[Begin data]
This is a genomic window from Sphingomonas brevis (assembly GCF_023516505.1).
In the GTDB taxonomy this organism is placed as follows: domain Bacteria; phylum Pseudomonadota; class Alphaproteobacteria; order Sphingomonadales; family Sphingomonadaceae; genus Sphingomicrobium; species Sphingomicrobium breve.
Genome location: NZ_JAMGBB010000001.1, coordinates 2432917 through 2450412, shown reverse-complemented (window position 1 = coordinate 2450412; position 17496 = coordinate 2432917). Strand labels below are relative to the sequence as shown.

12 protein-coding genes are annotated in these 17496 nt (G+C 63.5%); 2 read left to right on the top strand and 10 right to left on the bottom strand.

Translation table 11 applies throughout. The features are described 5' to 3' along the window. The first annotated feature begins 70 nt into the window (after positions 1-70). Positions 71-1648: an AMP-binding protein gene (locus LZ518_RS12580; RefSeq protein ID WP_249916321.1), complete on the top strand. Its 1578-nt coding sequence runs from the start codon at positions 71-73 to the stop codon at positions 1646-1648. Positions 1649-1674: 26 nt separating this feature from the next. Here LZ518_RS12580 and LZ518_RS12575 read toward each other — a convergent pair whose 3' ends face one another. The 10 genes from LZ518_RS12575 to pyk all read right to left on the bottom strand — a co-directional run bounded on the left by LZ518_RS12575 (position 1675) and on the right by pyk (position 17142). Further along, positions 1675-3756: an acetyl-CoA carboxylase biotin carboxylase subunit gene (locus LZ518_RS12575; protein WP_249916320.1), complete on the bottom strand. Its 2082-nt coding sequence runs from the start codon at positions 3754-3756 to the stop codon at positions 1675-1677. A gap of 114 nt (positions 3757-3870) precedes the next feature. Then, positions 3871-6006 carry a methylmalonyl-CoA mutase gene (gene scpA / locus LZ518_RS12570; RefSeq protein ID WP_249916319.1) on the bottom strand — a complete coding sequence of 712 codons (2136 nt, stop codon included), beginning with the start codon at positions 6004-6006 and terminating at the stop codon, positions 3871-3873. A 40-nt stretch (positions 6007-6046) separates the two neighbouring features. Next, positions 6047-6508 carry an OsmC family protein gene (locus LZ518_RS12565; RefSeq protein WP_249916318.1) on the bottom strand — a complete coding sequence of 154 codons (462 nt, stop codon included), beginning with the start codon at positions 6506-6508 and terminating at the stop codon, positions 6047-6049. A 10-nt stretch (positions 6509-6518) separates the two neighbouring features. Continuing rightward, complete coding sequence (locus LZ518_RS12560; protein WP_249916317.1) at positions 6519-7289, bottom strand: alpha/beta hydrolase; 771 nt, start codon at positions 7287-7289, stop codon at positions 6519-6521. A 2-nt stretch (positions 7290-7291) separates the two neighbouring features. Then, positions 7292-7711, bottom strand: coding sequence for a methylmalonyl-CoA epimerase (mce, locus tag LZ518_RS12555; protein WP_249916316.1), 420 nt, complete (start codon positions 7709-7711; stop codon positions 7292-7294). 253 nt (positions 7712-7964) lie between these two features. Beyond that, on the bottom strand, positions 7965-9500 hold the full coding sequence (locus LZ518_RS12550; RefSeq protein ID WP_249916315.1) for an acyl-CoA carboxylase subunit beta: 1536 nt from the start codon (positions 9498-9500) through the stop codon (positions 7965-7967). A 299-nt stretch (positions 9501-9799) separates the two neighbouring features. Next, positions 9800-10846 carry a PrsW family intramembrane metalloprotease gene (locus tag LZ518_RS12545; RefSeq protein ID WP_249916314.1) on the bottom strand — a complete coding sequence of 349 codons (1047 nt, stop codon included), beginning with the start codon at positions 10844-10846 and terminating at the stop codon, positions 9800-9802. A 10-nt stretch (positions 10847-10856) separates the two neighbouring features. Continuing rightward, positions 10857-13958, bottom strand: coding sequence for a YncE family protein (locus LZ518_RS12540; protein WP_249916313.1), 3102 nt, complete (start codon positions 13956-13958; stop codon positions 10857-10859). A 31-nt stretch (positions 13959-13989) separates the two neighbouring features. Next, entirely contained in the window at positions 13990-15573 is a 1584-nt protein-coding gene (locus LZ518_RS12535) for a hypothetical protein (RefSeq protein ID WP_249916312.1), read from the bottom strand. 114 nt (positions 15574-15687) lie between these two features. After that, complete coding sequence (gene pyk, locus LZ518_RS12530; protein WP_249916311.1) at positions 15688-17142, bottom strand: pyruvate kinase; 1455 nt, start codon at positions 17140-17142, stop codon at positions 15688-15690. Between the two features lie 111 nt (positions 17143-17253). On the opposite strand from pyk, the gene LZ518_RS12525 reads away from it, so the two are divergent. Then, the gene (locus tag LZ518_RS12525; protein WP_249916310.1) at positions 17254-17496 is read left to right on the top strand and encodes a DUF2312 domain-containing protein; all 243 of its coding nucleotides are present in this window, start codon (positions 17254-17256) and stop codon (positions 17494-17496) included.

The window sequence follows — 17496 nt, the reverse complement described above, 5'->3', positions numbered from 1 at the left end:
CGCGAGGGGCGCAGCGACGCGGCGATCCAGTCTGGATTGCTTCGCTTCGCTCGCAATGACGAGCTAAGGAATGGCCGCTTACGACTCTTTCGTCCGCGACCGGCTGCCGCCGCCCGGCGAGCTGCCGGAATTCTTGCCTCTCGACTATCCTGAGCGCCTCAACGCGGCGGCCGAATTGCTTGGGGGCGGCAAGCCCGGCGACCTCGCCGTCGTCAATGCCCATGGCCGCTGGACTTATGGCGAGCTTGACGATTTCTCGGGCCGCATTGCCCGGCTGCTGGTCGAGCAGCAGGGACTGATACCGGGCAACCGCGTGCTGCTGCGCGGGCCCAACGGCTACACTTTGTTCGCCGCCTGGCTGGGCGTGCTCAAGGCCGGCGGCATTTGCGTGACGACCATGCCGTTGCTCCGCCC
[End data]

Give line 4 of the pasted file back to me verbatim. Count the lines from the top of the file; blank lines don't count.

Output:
12 protein-coding genes are annotated in these 17496 nt (G+C 63.5%); 2 read left to right on the top strand and 10 right to left on the bottom strand.